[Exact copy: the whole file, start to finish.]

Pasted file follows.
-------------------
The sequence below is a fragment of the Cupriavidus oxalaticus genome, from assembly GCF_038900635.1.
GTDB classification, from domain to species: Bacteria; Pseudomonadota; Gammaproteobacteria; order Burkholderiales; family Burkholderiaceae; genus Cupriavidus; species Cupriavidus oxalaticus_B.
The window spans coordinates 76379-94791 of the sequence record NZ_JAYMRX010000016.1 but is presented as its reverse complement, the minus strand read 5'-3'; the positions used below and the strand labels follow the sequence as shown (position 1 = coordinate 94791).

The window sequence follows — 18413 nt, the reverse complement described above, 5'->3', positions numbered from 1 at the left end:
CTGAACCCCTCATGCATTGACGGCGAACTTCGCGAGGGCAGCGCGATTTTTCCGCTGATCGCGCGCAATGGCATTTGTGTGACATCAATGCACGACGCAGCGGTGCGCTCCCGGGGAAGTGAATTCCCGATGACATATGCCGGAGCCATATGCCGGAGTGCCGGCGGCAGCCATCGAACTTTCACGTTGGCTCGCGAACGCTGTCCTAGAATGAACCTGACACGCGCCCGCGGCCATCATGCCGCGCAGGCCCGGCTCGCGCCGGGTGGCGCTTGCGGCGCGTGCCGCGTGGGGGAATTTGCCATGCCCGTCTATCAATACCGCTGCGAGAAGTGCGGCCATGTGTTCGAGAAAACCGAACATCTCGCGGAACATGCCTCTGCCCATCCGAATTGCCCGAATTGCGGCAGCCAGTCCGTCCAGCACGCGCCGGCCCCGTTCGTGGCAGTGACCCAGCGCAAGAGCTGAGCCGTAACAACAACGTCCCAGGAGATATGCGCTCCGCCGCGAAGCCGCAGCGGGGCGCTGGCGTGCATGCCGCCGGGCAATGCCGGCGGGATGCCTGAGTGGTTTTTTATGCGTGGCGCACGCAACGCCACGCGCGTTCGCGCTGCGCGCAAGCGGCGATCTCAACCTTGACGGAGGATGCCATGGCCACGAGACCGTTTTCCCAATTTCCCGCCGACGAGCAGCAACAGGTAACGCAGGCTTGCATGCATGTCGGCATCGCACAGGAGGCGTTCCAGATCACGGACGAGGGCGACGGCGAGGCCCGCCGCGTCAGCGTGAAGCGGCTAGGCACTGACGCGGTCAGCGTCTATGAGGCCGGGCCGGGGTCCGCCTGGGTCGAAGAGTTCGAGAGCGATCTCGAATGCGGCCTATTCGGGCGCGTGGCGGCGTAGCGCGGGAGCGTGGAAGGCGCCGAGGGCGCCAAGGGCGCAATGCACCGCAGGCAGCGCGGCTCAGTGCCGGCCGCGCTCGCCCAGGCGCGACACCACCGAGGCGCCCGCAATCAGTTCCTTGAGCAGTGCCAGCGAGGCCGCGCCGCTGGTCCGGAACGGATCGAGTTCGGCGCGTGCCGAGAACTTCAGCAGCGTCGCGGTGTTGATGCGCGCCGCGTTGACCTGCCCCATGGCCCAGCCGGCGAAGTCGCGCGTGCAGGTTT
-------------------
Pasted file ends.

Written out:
The sequence below is a fragment of the Cupriavidus oxalaticus genome, from assembly GCF_038900635.1.
GTDB classification, from domain to species: Bacteria; Pseudomonadota; Gammaproteobacteria; order Burkholderiales; family Burkholderiaceae; genus Cupriavidus; species Cupriavidus oxalaticus_B.
The window spans coordinates 76379-94791 of the sequence record NZ_JAYMRX010000016.1 but is presented as its reverse complement, the minus strand read 5'-3'; the positions used below and the strand labels follow the sequence as shown (position 1 = coordinate 94791).

The window sequence follows — 18413 nt, the reverse complement described above, 5'->3', positions numbered from 1 at the left end:
CTGAACCCCTCATGCATTGACGGCGAACTTCGCGAGGGCAGCGCGATTTTTCCGCTGATCGCGCGCAATGGCATTTGTGTGACATCAATGCACGACGCAGCGGTGCGCTCCCGGGGAAGTGAATTCCCGATGACATATGCCGGAGCCATATGCCGGAGTGCCGGCGGCAGCCATCGAACTTTCACGTTGGCTCGCGAACGCTGTCCTAGAATGAACCTGACACGCGCCCGCGGCCATCATGCCGCGCAGGCCCGGCTCGCGCCGGGTGGCGCTTGCGGCGCGTGCCGCGTGGGGGAATTTGCCATGCCCGTCTATCAATACCGCTGCGAGAAGTGCGGCCATGTGTTCGAGAAAACCGAACATCTCGCGGAACATGCCTCTGCCCATCCGAATTGCCCGAATTGCGGCAGCCAGTCCGTCCAGCACGCGCCGGCCCCGTTCGTGGCAGTGACCCAGCGCAAGAGCTGAGCCGTAACAACAACGTCCCAGGAGATATGCGCTCCGCCGCGAAGCCGCAGCGGGGCGCTGGCGTGCATGCCGCCGGGCAATGCCGGCGGGATGCCTGAGTGGTTTTTTATGCGTGGCGCACGCAACGCCACGCGCGTTCGCGCTGCGCGCAAGCGGCGATCTCAACCTTGACGGAGGATGCCATGGCCACGAGACCGTTTTCCCAATTTCCCGCCGACGAGCAGCAACAGGTAACGCAGGCTTGCATGCATGTCGGCATCGCACAGGAGGCGTTCCAGATCACGGACGAGGGCGACGGCGAGGCCCGCCGCGTCAGCGTGAAGCGGCTAGGCACTGACGCGGTCAGCGTCTATGAGGCCGGGCCGGGGTCCGCCTGGGTCGAAGAGTTCGAGAGCGATCTCGAATGCGGCCTATTCGGGCGCGTGGCGGCGTAGCGCGGGAGCGTGGAAGGCGCCGAGGGCGCCAAGGGCGCAATGCACCGCAGGCAGCGCGGCTCAGTGCCGGCCGCGCTCGCCCAGGCGCGACACCACCGAGGCGCCCGCAATCAGTTCCTTGAGCAGTGCCAGCGAGGCCGCGCCGCTGGTCCGGAACGGATCGAGTTCGGCGCGTGCCGAGAACTTCAGCAGCGTCGCGGTGTTGATGCGCGCCGCGTTGACCTGCCCCATGGCCCAGCCGGCGAAGTCGCGCGTGCAGGTTT